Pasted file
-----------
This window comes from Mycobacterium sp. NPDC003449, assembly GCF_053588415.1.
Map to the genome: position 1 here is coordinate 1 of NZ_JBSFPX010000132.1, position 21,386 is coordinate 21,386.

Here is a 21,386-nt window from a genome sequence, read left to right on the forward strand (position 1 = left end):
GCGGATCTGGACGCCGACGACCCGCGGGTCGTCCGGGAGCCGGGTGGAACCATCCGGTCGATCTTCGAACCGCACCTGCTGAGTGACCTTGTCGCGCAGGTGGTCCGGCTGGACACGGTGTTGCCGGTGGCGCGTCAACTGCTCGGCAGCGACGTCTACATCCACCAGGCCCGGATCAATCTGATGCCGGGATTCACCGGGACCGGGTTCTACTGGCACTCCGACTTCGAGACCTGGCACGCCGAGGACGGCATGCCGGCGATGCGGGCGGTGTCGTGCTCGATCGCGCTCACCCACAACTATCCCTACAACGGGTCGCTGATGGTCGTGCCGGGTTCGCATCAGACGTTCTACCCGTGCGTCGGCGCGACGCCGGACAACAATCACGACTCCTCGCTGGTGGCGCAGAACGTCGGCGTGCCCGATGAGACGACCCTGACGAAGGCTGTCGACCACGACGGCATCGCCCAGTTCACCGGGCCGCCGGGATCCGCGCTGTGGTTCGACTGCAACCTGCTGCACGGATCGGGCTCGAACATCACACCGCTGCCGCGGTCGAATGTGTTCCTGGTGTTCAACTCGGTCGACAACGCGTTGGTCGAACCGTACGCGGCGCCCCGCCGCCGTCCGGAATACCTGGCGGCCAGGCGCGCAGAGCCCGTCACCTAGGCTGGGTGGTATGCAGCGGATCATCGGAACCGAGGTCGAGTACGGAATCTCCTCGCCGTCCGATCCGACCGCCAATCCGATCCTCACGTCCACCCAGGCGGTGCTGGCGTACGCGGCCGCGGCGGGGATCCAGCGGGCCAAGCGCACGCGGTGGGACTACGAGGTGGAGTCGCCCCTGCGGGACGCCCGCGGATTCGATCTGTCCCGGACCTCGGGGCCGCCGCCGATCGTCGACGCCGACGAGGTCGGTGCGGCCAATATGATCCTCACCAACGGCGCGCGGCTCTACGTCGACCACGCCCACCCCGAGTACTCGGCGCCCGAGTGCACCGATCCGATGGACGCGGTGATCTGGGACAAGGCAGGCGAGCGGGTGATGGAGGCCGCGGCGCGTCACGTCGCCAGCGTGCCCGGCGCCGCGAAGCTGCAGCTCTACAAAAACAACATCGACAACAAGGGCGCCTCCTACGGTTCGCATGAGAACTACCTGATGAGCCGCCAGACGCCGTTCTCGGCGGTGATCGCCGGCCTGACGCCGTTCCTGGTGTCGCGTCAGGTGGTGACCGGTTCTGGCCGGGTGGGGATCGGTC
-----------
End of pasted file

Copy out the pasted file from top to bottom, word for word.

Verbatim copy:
This window comes from Mycobacterium sp. NPDC003449, assembly GCF_053588415.1.
Map to the genome: position 1 here is coordinate 1 of NZ_JBSFPX010000132.1, position 21,386 is coordinate 21,386.

Here is a 21,386-nt window from a genome sequence, read left to right on the forward strand (position 1 = left end):
GCGGATCTGGACGCCGACGACCCGCGGGTCGTCCGGGAGCCGGGTGGAACCATCCGGTCGATCTTCGAACCGCACCTGCTGAGTGACCTTGTCGCGCAGGTGGTCCGGCTGGACACGGTGTTGCCGGTGGCGCGTCAACTGCTCGGCAGCGACGTCTACATCCACCAGGCCCGGATCAATCTGATGCCGGGATTCACCGGGACCGGGTTCTACTGGCACTCCGACTTCGAGACCTGGCACGCCGAGGACGGCATGCCGGCGATGCGGGCGGTGTCGTGCTCGATCGCGCTCACCCACAACTATCCCTACAACGGGTCGCTGATGGTCGTGCCGGGTTCGCATCAGACGTTCTACCCGTGCGTCGGCGCGACGCCGGACAACAATCACGACTCCTCGCTGGTGGCGCAGAACGTCGGCGTGCCCGATGAGACGACCCTGACGAAGGCTGTCGACCACGACGGCATCGCCCAGTTCACCGGGCCGCCGGGATCCGCGCTGTGGTTCGACTGCAACCTGCTGCACGGATCGGGCTCGAACATCACACCGCTGCCGCGGTCGAATGTGTTCCTGGTGTTCAACTCGGTCGACAACGCGTTGGTCGAACCGTACGCGGCGCCCCGCCGCCGTCCGGAATACCTGGCGGCCAGGCGCGCAGAGCCCGTCACCTAGGCTGGGTGGTATGCAGCGGATCATCGGAACCGAGGTCGAGTACGGAATCTCCTCGCCGTCCGATCCGACCGCCAATCCGATCCTCACGTCCACCCAGGCGGTGCTGGCGTACGCGGCCGCGGCGGGGATCCAGCGGGCCAAGCGCACGCGGTGGGACTACGAGGTGGAGTCGCCCCTGCGGGACGCCCGCGGATTCGATCTGTCCCGGACCTCGGGGCCGCCGCCGATCGTCGACGCCGACGAGGTCGGTGCGGCCAATATGATCCTCACCAACGGCGCGCGGCTCTACGTCGACCACGCCCACCCCGAGTACTCGGCGCCCGAGTGCACCGATCCGATGGACGCGGTGATCTGGGACAAGGCAGGCGAGCGGGTGATGGAGGCCGCGGCGCGTCACGTCGCCAGCGTGCCCGGCGCCGCGAAGCTGCAGCTCTACAAAAACAACATCGACAACAAGGGCGCCTCCTACGGTTCGCATGAGAACTACCTGATGAGCCGCCAGACGCCGTTCTCGGCGGTGATCGCCGGCCTGACGCCGTTCCTGGTGTCGCGTCAGGTGGTGACCGGTTCTGGCCGGGTGGGGATCGGTC